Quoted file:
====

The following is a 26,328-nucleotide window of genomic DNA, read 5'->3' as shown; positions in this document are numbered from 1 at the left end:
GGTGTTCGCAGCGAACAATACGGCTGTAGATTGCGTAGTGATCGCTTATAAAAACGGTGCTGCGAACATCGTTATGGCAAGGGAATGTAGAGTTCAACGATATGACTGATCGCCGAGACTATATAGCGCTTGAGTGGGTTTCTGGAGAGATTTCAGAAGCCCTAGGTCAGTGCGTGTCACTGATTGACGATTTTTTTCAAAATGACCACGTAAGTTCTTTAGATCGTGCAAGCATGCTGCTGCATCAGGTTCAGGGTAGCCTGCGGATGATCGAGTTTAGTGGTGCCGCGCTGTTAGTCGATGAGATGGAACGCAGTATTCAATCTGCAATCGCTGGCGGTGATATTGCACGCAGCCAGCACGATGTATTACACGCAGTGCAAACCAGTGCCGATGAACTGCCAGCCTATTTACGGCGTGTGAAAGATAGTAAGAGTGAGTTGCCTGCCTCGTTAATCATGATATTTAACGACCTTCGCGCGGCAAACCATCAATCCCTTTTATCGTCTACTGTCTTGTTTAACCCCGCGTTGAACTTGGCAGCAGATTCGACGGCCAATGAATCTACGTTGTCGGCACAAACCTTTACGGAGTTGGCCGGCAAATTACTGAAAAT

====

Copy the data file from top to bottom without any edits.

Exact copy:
The following is a 26,328-nucleotide window of genomic DNA, read 5'->3' as shown; positions in this document are numbered from 1 at the left end:
GGTGTTCGCAGCGAACAATACGGCTGTAGATTGCGTAGTGATCGCTTATAAAAACGGTGCTGCGAACATCGTTATGGCAAGGGAATGTAGAGTTCAACGATATGACTGATCGCCGAGACTATATAGCGCTTGAGTGGGTTTCTGGAGAGATTTCAGAAGCCCTAGGTCAGTGCGTGTCACTGATTGACGATTTTTTTCAAAATGACCACGTAAGTTCTTTAGATCGTGCAAGCATGCTGCTGCATCAGGTTCAGGGTAGCCTGCGGATGATCGAGTTTAGTGGTGCCGCGCTGTTAGTCGATGAGATGGAACGCAGTATTCAATCTGCAATCGCTGGCGGTGATATTGCACGCAGCCAGCACGATGTATTACACGCAGTGCAAACCAGTGCCGATGAACTGCCAGCCTATTTACGGCGTGTGAAAGATAGTAAGAGTGAGTTGCCTGCCTCGTTAATCATGATATTTAACGACCTTCGCGCGGCAAACCATCAATCCCTTTTATCGTCTACTGTCTTGTTTAACCCCGCGTTGAACTTGGCAGCAGATTCGACGGCCAATGAATCTACGTTGTCGGCACAAACCTTTACGGAGTTGGCCGGCAAATTACTGAAAAT